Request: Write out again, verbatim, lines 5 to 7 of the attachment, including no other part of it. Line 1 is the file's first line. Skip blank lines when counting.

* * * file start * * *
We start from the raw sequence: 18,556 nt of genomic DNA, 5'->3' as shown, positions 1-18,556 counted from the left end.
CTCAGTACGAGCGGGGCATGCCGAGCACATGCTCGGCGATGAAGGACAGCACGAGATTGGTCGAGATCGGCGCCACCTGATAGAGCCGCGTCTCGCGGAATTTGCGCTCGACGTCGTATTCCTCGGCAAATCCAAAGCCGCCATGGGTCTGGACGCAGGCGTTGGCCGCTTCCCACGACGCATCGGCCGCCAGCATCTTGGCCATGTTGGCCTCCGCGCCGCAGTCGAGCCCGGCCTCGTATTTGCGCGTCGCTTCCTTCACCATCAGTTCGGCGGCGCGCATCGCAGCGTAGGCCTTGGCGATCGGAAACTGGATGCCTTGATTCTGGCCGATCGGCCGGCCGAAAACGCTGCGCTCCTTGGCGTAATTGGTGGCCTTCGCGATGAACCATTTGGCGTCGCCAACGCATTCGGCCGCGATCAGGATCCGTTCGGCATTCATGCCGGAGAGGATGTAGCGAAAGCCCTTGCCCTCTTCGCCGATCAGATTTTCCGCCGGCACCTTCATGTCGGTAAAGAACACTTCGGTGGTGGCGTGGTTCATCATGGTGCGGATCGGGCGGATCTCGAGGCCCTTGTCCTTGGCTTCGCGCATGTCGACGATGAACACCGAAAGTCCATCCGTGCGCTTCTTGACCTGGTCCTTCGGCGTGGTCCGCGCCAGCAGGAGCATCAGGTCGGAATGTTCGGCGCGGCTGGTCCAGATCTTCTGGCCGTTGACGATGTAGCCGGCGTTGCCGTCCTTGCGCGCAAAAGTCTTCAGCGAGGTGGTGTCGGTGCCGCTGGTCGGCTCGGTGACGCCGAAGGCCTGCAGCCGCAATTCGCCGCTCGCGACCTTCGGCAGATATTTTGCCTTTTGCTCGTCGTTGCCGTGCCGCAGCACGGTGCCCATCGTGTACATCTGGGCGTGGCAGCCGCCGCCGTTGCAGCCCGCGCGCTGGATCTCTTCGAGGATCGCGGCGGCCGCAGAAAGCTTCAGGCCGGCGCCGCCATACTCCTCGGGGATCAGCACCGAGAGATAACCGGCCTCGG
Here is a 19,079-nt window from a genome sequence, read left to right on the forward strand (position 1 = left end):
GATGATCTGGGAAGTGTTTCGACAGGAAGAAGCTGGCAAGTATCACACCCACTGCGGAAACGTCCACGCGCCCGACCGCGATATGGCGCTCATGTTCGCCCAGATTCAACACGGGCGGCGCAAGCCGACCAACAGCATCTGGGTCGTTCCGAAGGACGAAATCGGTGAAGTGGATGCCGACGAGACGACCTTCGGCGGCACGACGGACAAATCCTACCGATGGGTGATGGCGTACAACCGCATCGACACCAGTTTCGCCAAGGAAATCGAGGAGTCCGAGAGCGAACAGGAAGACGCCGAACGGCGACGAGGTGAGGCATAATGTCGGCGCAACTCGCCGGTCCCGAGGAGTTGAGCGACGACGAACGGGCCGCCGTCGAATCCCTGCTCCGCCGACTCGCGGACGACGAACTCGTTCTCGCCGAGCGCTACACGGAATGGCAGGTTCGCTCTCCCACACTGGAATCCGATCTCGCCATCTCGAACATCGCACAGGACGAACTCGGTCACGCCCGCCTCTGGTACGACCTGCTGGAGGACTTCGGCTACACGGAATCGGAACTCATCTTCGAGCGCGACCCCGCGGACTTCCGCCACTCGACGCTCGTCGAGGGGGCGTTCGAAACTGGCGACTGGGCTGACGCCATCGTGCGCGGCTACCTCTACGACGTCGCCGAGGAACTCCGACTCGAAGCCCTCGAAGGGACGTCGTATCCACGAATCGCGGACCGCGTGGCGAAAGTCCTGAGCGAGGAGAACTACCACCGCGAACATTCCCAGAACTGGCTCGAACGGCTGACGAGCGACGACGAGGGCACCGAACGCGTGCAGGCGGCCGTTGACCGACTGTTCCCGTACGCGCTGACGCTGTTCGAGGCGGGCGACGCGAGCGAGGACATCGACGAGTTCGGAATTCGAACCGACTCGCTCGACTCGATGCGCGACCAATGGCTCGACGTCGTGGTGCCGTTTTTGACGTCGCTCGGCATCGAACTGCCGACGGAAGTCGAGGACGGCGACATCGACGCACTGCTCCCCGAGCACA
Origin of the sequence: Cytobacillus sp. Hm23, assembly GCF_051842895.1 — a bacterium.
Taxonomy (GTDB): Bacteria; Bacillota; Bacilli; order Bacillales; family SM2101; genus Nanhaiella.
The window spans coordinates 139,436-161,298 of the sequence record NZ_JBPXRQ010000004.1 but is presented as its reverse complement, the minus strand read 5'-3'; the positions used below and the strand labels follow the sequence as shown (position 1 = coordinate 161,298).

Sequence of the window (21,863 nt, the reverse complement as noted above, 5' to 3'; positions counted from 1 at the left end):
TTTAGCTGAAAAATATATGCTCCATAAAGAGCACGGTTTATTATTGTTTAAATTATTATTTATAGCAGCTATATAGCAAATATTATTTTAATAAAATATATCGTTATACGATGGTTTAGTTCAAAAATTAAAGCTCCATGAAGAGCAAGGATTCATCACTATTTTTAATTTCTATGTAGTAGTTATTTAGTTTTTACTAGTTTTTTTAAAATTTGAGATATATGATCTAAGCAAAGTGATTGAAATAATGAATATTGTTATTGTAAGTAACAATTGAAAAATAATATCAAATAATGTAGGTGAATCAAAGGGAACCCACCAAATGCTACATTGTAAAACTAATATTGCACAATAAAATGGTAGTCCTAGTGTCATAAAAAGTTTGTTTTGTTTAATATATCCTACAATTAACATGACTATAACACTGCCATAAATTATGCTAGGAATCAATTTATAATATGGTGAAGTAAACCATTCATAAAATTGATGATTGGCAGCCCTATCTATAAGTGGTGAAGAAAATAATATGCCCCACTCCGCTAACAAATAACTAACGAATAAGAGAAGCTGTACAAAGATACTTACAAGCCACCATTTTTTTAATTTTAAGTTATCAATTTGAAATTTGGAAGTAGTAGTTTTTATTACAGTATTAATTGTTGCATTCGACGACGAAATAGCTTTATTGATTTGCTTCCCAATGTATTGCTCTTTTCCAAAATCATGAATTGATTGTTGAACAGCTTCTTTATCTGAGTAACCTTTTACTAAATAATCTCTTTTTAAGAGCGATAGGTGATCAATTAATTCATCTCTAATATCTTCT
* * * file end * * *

Origin of the sequence: Cytobacillus sp. Hm23, assembly GCF_051842895.1 — a bacterium.
Taxonomy (GTDB): Bacteria; Bacillota; Bacilli; order Bacillales; family SM2101; genus Nanhaiella.
The window spans coordinates 139,436-161,298 of the sequence record NZ_JBPXRQ010000004.1 but is presented as its reverse complement, the minus strand read 5'-3'; the positions used below and the strand labels follow the sequence as shown (position 1 = coordinate 161,298).